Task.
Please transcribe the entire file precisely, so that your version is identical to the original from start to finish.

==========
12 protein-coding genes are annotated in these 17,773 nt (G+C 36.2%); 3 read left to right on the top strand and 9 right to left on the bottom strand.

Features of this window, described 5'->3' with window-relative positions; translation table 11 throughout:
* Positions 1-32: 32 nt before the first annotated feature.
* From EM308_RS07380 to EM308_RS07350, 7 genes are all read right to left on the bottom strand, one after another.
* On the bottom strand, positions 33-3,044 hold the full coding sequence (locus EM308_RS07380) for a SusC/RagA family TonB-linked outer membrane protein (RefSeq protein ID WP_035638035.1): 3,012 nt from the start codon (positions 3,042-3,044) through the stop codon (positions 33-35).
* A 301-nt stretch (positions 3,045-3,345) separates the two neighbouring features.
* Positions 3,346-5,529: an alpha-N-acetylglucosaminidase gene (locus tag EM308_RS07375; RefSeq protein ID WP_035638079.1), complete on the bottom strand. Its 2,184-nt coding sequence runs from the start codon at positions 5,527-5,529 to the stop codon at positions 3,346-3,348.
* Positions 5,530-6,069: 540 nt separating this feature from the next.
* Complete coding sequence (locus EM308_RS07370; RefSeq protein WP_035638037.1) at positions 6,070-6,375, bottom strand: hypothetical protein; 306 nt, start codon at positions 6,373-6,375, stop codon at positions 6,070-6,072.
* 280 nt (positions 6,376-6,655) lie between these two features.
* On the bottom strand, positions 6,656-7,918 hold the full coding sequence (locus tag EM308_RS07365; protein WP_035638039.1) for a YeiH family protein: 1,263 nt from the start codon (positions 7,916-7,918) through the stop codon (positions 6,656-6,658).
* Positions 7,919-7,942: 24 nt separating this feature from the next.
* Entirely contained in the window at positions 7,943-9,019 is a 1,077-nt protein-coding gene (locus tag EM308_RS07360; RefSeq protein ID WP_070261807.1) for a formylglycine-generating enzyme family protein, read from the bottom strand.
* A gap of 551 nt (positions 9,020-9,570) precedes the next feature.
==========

12 protein-coding genes are annotated in these 17,773 nt (G+C 36.2%); 3 read left to right on the top strand and 9 right to left on the bottom strand.

Features of this window, described 5'->3' with window-relative positions; translation table 11 throughout:
* Positions 1-32: 32 nt before the first annotated feature.
* From EM308_RS07380 to EM308_RS07350, 7 genes are all read right to left on the bottom strand, one after another.
* On the bottom strand, positions 33-3,044 hold the full coding sequence (locus EM308_RS07380) for a SusC/RagA family TonB-linked outer membrane protein (RefSeq protein ID WP_035638035.1): 3,012 nt from the start codon (positions 3,042-3,044) through the stop codon (positions 33-35).
* A 301-nt stretch (positions 3,045-3,345) separates the two neighbouring features.
* Positions 3,346-5,529: an alpha-N-acetylglucosaminidase gene (locus tag EM308_RS07375; RefSeq protein ID WP_035638079.1), complete on the bottom strand. Its 2,184-nt coding sequence runs from the start codon at positions 5,527-5,529 to the stop codon at positions 3,346-3,348.
* Positions 5,530-6,069: 540 nt separating this feature from the next.
* Complete coding sequence (locus EM308_RS07370; RefSeq protein WP_035638037.1) at positions 6,070-6,375, bottom strand: hypothetical protein; 306 nt, start codon at positions 6,373-6,375, stop codon at positions 6,070-6,072.
* 280 nt (positions 6,376-6,655) lie between these two features.
* On the bottom strand, positions 6,656-7,918 hold the full coding sequence (locus tag EM308_RS07365; protein WP_035638039.1) for a YeiH family protein: 1,263 nt from the start codon (positions 7,916-7,918) through the stop codon (positions 6,656-6,658).
* Positions 7,919-7,942: 24 nt separating this feature from the next.
* Entirely contained in the window at positions 7,943-9,019 is a 1,077-nt protein-coding gene (locus tag EM308_RS07360; RefSeq protein ID WP_070261807.1) for a formylglycine-generating enzyme family protein, read from the bottom strand.
* A gap of 551 nt (positions 9,020-9,570) precedes the next feature.